F-35 Plagued with Problems, Poles Dump It

A controversy in the U.S. national security establishment threatens to damage American air power now and into the immediate future. It also is having an impact on a U.S. NATO ally.

American Greatness has previously covered the problems with the F-35 program.

To recap: The aircraft has major issues with reliability and that makes the service life of the airplane considerably below first reports. For example, the U.S. Marines bought the F-35B variant. It was advertised to have an 8,000-hour service life. Realistically it now appears that it will be closer to 2,100 or lower.

Maintenance? The goal of hitting 80 percent of field metrics standards is not being met. Known cyber issues with the plane remain unresolved. There are myriad other problems both large and small with the F-35.

The problems are so prevalent and pronounced that the Polish Ministry of Defense late last month opted out of the F-35 program entirely.

A ministry spokesman told Defence24.com, “Proposals that we have received have not been adequately meeting the Polish requirements, furthermore they did not satisfy Poland considering the cost-effect ratio.”

For Poland, a close American ally and a NATO member, to turn down this U.S. aircraft reflects badly on the F-35 program as a whole.

But the wider issue is the downgrade to NATO interoperability as a whole.

When different nations within the alliance use various weapons platforms not coordinated with each other it can lead to massive issues with communications, control, and supply.

An example is the NATO round. The bullet is a 7.62x51mm rimless bottlenecked rifle cartridge that was developed in the 1950s for use in the small arms of all NATO nations. Its supply and use make ammo production and resupply standard among NATO countries and thus speeds its use on the battlefield if ever needed. The same was true of vast quantities of NATO equipment and aircraft during the Cold War.

The Poles pulling out of the F-35 takes that precedent and turns it on its head thus making battlefield integration of air assets and operations that much more difficult. Poland must have had very good reasons for its decision, as the nation historically sits between two powerful and antagonistic countries, Germany and Russia. Poland likely has not forgotten, nor have other states in the region, that World War II in Europe officially started over Poland.

So to separate itself from its allies in this vital regard, especially with Putin’s Russia doing everything it can to increase its power in the area, cannot have been an easy decision. Such are the problems with the F-35 that Poland was left with no reasonable alternative.

The latest twist to this saga could happen early next week, as rumors fly in D.C. and the Pentagon that other NATO Eastern European members such as the Czech Republic, Romania, and perhaps even the Germans will follow suit and drop out of the F-35 program.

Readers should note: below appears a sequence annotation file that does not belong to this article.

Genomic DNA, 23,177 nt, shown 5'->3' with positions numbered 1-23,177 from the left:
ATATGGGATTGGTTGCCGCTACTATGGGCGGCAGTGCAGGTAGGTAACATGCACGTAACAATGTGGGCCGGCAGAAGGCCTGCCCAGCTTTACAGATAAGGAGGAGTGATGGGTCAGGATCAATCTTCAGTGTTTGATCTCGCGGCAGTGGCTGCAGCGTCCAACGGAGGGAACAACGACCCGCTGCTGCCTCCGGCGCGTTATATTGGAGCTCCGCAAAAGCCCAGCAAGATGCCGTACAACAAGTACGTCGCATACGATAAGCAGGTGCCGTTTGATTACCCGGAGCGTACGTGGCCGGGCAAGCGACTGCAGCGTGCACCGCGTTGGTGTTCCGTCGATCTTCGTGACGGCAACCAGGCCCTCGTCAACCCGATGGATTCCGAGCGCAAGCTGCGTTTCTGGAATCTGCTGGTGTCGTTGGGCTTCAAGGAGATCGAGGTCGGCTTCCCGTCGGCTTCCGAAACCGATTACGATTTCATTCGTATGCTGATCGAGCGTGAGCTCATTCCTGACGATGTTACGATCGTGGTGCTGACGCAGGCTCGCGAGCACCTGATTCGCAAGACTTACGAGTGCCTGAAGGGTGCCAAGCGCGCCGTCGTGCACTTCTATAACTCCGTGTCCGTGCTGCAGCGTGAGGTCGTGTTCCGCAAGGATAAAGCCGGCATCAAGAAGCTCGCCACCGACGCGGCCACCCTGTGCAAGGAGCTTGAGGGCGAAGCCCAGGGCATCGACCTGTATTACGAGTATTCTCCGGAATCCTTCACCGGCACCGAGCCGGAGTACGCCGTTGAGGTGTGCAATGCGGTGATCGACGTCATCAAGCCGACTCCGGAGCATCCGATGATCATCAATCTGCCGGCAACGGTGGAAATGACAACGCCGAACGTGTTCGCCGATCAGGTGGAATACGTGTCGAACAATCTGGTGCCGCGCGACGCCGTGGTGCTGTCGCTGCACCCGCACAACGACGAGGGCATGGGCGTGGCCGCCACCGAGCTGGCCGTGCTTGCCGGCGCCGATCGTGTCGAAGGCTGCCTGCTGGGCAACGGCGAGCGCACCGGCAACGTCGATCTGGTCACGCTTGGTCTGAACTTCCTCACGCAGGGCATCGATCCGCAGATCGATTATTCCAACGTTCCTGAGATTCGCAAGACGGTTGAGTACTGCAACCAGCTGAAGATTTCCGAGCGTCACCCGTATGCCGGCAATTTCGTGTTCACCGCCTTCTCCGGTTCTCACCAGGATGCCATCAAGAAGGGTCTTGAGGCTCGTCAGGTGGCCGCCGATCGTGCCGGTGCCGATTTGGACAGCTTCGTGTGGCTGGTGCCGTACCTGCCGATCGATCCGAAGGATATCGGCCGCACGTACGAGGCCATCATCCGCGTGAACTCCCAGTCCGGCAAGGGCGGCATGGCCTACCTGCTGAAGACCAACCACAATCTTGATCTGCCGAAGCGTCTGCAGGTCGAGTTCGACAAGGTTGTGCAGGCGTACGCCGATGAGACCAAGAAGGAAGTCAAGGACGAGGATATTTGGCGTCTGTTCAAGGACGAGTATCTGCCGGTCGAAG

If that happens, it would leave the alliance at a major impasse just when it needs it least, as tensions with Russia have not subsided and the Middle East is heating up.

It also presents a major challenge to the U.S. Congress: Should it continue to fund the F-35 program to the tunes of billions a year or put its money in an upgrade to the currently much more reliable F-15X program?

The F-15 Eagle has been a mainstay of American and NATO defense for decades. With a new avionics suite and with recent improvements to communications, weapons, and airframe systems it likely can handle the job until the F-35 comes up to snuff.

This is where D.C. funding games come into play. The F-35 has powerful allies on Capitol Hill. That’s because, as is common practice, production for the aircraft was placed in the districts of influential members of congress. The U.S. Air Force hierarchy are the sort of military brass who rarely meet a shiny new system they don’t like. So they are also committed to the F-35 as they see the fighter as its future.

That may be true . . . in the future.

Right now the F-35 is riddled with enough defects to make it the wrong choice to quarterback our air fleet. If the United States Air Force does use it as such then our air crews across the globe could pay a very high price for that very risky decision.

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About David Kamioner

David Kamioner is a veteran of U.S. Army intelligence, serving with the Pershing Nuclear Brigade and the First Infantry Division. Subsequent to that he worked as a political consultant for over 15 years and ran a homeless shelter for veterans in Philadelphia for over four years. He is a public relations consultant in Washington, D.C. and lives in Annapolis, MD.

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